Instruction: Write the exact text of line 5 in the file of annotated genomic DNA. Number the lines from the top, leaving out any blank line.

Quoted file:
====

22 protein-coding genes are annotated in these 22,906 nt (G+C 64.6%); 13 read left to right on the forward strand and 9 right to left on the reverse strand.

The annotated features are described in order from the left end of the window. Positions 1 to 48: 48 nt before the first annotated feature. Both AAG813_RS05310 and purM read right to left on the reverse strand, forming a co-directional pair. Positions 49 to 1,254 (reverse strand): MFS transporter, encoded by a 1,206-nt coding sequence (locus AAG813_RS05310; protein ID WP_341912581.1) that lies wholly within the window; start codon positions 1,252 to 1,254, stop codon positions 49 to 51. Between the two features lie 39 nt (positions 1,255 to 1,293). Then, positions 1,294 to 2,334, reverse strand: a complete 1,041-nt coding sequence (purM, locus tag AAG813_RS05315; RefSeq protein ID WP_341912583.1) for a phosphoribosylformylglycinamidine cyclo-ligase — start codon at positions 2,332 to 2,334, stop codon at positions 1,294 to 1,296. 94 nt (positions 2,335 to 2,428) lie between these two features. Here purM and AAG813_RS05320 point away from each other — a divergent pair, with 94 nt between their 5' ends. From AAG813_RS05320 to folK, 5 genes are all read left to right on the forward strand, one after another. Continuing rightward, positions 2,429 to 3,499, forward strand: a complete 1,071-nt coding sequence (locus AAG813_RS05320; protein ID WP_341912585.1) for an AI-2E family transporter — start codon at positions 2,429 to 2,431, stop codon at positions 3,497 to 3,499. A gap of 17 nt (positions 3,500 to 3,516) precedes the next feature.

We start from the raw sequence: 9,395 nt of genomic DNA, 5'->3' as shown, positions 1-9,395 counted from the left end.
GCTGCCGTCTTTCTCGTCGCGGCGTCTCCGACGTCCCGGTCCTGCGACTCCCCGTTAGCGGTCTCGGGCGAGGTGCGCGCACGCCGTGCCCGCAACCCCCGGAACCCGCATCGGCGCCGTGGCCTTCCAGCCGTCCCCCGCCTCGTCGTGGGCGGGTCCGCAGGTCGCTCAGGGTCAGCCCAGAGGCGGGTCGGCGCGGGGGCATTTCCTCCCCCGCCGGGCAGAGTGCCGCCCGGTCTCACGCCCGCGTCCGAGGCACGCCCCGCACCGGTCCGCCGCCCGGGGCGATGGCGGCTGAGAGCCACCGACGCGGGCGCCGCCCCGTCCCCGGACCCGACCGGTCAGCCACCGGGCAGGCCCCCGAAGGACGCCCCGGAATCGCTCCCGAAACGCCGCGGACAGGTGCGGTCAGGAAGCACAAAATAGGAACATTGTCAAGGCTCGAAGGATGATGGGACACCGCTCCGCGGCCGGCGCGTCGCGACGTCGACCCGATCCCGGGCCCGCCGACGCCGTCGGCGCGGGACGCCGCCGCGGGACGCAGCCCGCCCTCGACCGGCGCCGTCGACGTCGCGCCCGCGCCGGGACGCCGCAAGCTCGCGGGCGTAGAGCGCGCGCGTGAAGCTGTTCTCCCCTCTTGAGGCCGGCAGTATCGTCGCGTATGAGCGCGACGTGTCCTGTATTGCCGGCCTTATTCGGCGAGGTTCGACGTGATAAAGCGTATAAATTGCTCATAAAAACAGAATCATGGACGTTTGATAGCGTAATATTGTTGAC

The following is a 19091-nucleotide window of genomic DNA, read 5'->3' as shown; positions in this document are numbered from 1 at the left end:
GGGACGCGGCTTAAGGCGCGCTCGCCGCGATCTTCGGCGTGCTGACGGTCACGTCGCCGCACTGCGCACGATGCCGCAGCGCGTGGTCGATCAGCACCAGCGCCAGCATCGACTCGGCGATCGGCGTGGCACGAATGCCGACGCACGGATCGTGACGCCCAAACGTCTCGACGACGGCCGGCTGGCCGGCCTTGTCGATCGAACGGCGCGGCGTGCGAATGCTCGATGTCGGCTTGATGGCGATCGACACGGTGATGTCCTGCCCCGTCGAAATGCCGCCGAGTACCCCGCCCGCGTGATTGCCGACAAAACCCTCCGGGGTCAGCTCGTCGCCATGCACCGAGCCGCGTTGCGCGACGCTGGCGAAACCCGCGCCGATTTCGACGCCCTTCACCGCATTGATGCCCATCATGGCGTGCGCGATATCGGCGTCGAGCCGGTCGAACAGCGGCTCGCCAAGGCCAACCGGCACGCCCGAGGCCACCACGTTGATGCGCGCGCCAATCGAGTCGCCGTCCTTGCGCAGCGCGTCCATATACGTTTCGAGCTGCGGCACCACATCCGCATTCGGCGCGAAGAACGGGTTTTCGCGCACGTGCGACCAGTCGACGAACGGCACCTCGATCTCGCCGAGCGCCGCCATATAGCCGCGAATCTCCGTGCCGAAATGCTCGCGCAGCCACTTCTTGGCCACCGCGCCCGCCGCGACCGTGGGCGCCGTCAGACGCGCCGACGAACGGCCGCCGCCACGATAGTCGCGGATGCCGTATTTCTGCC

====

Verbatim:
The following is a 19091-nucleotide window of genomic DNA, read 5'->3' as shown; positions in this document are numbered from 1 at the left end: